Configuring the lan side of the router 737 1246 but

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Configuring the LAN side of the Router 7:37-12:46 But we haven't configured the LAN side of the router. We need to do that next. Let's come down here and click on Local Network. In this screen, we can configure several different key parameters. The first one is the IP address assigned to the router. Right now, it's assigned 192.168.1.1, and we can just continue using that if we want to, but if we were using some other IP addressing scheme, we could change it at this point. We're not going to worry about that today. We're just going to go ahead and just use the default IP addressing scheme.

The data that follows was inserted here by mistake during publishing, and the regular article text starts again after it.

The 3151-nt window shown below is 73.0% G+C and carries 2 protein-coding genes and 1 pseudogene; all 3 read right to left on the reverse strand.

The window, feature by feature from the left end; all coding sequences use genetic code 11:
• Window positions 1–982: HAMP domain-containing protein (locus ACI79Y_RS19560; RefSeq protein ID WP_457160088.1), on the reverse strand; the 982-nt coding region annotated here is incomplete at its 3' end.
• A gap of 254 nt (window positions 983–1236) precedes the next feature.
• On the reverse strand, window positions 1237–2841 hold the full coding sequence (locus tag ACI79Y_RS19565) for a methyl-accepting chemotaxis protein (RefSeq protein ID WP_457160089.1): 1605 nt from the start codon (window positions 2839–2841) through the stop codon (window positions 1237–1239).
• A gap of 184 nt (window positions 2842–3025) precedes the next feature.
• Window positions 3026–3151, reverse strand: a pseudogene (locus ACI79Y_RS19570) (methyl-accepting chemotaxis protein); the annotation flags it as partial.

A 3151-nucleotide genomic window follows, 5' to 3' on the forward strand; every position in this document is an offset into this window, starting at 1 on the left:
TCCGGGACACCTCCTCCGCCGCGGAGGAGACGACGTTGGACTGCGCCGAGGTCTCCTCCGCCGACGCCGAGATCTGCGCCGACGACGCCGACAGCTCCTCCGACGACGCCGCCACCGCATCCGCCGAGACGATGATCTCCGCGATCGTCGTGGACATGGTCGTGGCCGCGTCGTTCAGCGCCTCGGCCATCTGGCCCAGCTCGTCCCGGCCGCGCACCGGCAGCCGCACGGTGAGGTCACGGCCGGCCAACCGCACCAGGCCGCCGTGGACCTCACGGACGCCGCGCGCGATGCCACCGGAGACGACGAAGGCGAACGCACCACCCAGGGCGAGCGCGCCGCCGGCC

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But be aware that if you did change this, then you'd have to use a different URL to access this web interface, because this is the IP address of the router on the LAN side of the connection, and hence, it is the IP address we use to access the configuration interface. We can also turn on the DHCP server,and now it's enabled by default. And by default, it's configured to serve out all the IP addresses on the current network segment except for the one that's assigned to itself. So you can see down here that it's going to start at 192.168.1.2, and serve out IP addresses all the way to 192.168.1.254. Well, let's assume that I have several servers and other infrastructure devices on this network that use static IP address assignments. I don't want those IP addresses being assigned by the DHCP serverto workstations and tablets and phones. So what I'm going to do is actually adjust the IP address range to reserve a block of addresses for those infrastructure devices. So I'm going to start handing out addresses at 192.168.1.10. That reserves 192.168.1.1 through 192.168.1.9 for these infrastructure devices. The default DHCP lease time is going to be 24 hours, or one day. That usually works just fine.I'm going to go ahead and hit Apply, and then we'll wait a minute while the router is rebooted again. All right, the changes have been applied. The router has rebooted. We have to log back in. Let's go back to our local network set up, and now the change that we instituted for the DHCP server has been applied. Now, if we needed to, we could've done it a different way. Notice up here, I just reserved a block at the very beginning of the IP address range for servers and workstations. However, I could've used a DHCP reservation to accomplish the same thing. Now, there's a couple of other things I want to show you before we end. Let's go over to the advanced tab and on the advanced tab we can come down to DNS, and here we can configure which DNS server that the router should use. By default, it's going to automatically obtain the appropriate DNS server address from the ISP and that's fine, or you can come down here if you wanted to and enter in a specific DNS server. For example, say I wanted to use Google's DNS service that they provide for free out on the Internet. I would enter in the IP addresses, then, of Google's DNS servers. Now, be aware that whichever option you choose here, these are the DNS servers that will also be given to clients via DHCP when they connect to this system. Go ahead and apply the change. We can also come down here and
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